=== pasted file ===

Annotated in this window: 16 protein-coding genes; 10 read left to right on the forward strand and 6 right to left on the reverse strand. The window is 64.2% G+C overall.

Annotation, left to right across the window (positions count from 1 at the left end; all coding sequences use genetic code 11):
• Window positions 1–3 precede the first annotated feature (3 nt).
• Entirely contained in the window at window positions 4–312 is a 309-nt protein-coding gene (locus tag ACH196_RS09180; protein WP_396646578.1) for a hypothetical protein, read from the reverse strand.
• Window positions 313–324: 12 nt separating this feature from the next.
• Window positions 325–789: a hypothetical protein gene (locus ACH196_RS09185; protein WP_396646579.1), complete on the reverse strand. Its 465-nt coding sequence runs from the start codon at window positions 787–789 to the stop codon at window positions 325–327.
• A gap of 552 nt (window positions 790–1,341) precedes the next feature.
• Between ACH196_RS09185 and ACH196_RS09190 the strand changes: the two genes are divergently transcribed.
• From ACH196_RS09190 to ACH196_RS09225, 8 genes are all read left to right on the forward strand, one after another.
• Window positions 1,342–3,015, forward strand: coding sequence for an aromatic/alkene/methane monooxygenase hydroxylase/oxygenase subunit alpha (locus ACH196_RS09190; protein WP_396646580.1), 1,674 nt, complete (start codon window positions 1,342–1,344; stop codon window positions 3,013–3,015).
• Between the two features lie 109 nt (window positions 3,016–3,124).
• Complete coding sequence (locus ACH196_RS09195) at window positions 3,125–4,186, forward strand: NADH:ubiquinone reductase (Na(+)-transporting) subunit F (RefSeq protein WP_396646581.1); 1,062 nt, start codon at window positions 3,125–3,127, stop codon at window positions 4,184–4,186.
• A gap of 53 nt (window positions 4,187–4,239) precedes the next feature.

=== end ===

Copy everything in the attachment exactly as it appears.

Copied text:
Annotated in this window: 16 protein-coding genes; 10 read left to right on the forward strand and 6 right to left on the reverse strand. The window is 64.2% G+C overall.

Annotation, left to right across the window (positions count from 1 at the left end; all coding sequences use genetic code 11):
• Window positions 1–3 precede the first annotated feature (3 nt).
• Entirely contained in the window at window positions 4–312 is a 309-nt protein-coding gene (locus tag ACH196_RS09180; protein WP_396646578.1) for a hypothetical protein, read from the reverse strand.
• Window positions 313–324: 12 nt separating this feature from the next.
• Window positions 325–789: a hypothetical protein gene (locus ACH196_RS09185; protein WP_396646579.1), complete on the reverse strand. Its 465-nt coding sequence runs from the start codon at window positions 787–789 to the stop codon at window positions 325–327.
• A gap of 552 nt (window positions 790–1,341) precedes the next feature.
• Between ACH196_RS09185 and ACH196_RS09190 the strand changes: the two genes are divergently transcribed.
• From ACH196_RS09190 to ACH196_RS09225, 8 genes are all read left to right on the forward strand, one after another.
• Window positions 1,342–3,015, forward strand: coding sequence for an aromatic/alkene/methane monooxygenase hydroxylase/oxygenase subunit alpha (locus ACH196_RS09190; protein WP_396646580.1), 1,674 nt, complete (start codon window positions 1,342–1,344; stop codon window positions 3,013–3,015).
• Between the two features lie 109 nt (window positions 3,016–3,124).
• Complete coding sequence (locus ACH196_RS09195) at window positions 3,125–4,186, forward strand: NADH:ubiquinone reductase (Na(+)-transporting) subunit F (RefSeq protein WP_396646581.1); 1,062 nt, start codon at window positions 3,125–3,127, stop codon at window positions 4,184–4,186.
• A gap of 53 nt (window positions 4,187–4,239) precedes the next feature.